I am also surprised that there are few comments here. Given the long and detailed technical quibbles that often append many of the rather esoteric EA posts it surprises me that where there is an opportunity to shape tangible influences at a global scale there is silence. I feel that there are often gaps in the EA community in the places that would connect research and insight with policy and governance.
Sean is right, there has been accumulating interest in this space. Our paper on the UN and existential risks in ‘Risk Analysis’ (2020) was awarded ‘best paper’ by that journal, and I suspect these kind of sentiments by the editors and many many others in the risk community have finally leaned upon the UN in sufficient weight, marshalled by the SG’s generally sympathetic disposition.
The UN calls for futures and foresight capabilities across countries and there is much scope for pressure on policy makers in every nation to act and establish such institutions. We have a forthcoming paper (November) in the New Zealand journal ‘Policy Quarterly’ that calls for a Parliamentary Commissioner for Extreme Risks to be supported by a well-resourced office and working in conjunction with a Select Committee. The Commissioner could offer support to CEOs of public sector organisations as they complete the newly legislated ‘long-term insights briefings’ that are to be tabled in Parliament from 2022.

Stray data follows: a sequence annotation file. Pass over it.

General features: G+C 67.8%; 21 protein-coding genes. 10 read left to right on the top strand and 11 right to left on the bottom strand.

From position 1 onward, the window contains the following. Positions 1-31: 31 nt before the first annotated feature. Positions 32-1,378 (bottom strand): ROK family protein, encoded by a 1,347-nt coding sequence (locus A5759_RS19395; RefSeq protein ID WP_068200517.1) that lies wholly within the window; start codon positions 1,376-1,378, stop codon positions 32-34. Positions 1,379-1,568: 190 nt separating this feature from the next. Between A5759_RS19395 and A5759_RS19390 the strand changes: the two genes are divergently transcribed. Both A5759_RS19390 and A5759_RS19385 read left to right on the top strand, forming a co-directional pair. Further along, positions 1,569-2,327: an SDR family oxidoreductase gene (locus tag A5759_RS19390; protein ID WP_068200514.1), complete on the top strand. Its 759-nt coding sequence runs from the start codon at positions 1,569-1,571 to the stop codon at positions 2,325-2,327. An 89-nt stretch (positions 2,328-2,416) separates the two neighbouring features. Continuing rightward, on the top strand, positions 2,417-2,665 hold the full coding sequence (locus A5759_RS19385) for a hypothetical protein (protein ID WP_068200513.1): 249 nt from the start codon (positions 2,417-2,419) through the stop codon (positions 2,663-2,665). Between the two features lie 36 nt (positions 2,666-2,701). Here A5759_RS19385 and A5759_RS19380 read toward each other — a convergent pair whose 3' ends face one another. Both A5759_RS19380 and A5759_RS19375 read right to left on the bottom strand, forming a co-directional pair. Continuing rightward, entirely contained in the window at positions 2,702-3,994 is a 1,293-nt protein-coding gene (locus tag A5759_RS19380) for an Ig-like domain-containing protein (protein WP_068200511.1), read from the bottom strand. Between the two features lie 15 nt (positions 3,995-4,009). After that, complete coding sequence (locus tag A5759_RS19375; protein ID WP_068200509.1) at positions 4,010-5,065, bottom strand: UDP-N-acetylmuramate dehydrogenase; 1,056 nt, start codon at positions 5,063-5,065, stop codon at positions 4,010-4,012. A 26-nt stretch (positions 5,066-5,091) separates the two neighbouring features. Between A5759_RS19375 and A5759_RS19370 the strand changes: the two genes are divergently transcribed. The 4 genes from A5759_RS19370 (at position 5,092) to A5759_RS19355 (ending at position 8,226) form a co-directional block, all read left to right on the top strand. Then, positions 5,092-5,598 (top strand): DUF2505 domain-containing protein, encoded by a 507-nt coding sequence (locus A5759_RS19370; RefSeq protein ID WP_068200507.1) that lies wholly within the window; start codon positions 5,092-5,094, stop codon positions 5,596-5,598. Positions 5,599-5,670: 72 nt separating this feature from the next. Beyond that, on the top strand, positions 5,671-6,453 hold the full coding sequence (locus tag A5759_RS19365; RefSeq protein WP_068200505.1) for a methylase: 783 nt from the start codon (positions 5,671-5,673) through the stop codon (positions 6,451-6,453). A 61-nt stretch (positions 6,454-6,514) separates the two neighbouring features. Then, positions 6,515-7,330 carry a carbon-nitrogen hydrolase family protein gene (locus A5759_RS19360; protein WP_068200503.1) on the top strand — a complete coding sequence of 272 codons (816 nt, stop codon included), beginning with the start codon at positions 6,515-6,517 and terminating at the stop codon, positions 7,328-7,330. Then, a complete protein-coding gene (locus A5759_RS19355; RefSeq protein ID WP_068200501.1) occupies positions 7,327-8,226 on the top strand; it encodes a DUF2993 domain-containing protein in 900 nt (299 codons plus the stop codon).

I advocate for more work of this kind, but projects that ‘merely’ translate technical philosophical and ethical academic products into policy advocacy pieces don’t seem to generate funding. Yet, they may have the greatest impact. It matters not whether a paper is cited 100 times, it matters very much if the Minister with decision making capability is swayed by a well argued summary of the literature.